The first Christians knew and quoted the Septuagint (LXX), the Greek translation of the Hebrew scriptures.
It is clearly shown that the first Christians, authors of the New Testament, quoted the LXX over 90% of the time. (See the chart halfway down this page). This is a strong indicator that Jews in the time of Christ knew the LXX just as well (perhaps better) than the original Hebrew Bible.
This is a curiosity. The very first Christians were Jews. Their mother tongue was Hebrew, a close cousin to Aramaic. It was the Hebrew Bible that was recited at the temple. They would have memorized the Hebrew Bible in synagogue school.
The Jews had also learned another language, the language of the entire civilized world--Greek.
Bowed over their writing desks, seventy scribes are paused. They listen intently for the next phrase to be spoken. At the front of the room, the head scribe holds an open scroll covered in Hebrew and Aramaic. He reads aloud the next phrase in Hebrew, then mentally translates it and speaks it again--in Greek. The 70 scribes quickly write what they have heard.This is the story of the Septuagint, as I heard it. It doesn't mesh exactly with the facts, but it makes for a good legend.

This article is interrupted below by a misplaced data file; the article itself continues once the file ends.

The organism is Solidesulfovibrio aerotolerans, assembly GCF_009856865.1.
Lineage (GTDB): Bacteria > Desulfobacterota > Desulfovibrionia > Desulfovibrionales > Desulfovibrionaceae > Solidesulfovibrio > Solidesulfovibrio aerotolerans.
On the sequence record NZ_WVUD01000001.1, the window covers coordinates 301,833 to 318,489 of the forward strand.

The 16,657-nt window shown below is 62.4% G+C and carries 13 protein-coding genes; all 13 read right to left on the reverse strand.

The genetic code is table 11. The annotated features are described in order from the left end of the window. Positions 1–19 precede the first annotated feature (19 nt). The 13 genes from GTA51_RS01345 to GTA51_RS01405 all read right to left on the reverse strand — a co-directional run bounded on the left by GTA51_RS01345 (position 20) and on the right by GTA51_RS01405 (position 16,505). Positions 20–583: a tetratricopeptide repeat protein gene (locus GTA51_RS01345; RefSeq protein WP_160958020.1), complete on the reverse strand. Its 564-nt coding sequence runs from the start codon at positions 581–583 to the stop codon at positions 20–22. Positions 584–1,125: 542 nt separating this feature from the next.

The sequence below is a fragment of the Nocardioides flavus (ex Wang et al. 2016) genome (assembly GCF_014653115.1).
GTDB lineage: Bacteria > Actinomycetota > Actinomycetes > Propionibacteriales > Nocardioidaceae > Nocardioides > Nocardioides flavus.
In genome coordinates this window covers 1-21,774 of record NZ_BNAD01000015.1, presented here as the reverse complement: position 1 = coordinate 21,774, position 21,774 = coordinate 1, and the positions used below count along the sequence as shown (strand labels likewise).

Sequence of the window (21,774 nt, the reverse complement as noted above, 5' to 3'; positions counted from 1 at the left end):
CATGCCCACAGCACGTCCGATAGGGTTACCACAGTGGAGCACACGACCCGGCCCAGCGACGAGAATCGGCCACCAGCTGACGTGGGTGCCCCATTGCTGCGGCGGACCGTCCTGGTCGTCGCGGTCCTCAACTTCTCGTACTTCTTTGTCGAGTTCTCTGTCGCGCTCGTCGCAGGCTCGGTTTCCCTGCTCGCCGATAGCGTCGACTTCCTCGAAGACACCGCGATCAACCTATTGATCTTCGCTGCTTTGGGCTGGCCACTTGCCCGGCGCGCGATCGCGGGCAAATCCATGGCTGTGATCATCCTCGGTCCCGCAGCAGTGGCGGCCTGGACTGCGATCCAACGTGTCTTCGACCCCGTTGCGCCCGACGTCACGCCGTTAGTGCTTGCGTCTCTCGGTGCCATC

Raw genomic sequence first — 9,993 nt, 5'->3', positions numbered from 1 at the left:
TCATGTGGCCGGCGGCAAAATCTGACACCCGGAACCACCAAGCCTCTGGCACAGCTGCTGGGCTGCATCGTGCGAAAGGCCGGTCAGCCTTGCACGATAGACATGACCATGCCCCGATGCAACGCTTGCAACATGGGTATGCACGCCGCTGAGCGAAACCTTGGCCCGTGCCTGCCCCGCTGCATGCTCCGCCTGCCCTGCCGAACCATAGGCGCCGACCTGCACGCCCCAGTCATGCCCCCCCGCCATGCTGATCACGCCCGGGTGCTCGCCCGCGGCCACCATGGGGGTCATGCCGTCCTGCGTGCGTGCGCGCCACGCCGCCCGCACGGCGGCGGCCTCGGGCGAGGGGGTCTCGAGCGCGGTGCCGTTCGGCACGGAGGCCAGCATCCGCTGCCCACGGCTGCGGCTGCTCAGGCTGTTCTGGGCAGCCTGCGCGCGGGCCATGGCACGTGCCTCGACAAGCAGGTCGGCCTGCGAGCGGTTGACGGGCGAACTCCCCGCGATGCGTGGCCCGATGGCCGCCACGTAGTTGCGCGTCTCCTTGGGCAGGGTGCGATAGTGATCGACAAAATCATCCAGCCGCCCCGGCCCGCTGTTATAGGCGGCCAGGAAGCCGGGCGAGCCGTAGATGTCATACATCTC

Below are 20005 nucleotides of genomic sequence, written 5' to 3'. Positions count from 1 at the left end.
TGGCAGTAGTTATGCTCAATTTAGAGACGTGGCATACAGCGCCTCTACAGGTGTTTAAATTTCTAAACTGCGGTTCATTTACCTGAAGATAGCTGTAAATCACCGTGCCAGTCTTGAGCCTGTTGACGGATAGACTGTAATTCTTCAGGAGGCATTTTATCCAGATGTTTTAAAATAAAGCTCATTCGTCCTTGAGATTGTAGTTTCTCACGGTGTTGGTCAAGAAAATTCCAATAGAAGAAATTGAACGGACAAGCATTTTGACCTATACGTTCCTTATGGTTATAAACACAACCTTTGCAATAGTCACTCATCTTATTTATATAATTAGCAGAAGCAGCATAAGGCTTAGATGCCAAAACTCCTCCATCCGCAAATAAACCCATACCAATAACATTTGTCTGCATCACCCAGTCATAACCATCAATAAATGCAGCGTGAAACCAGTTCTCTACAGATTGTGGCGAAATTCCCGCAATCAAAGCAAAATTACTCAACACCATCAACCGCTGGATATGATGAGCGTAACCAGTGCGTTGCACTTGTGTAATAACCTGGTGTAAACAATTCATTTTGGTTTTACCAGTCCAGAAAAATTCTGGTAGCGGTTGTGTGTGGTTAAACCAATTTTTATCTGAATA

300 years before Christ, Alexander the Great--a Greek--had conquered nations from Egypt to India. He brought with him Greek culture and the Greek language. His conquest shrank the world. Greek language allowed any people from different nations and languages to communicate.
Naturally, the Hebrew Bible (known to Christians as the Old Testament or OT today) was also translated into Greek. The story goes that 70 (or 72) scribes worked on the translation, thus the name "Septuagint" which means 70, and the abbreviation LXX, which is the Roman numeral for 70.
"The New Testament writers weren’t nitwits or dishonest. They were using the Septuagint." http://blog.logos.com/2007/12/why_use_the_septuagint/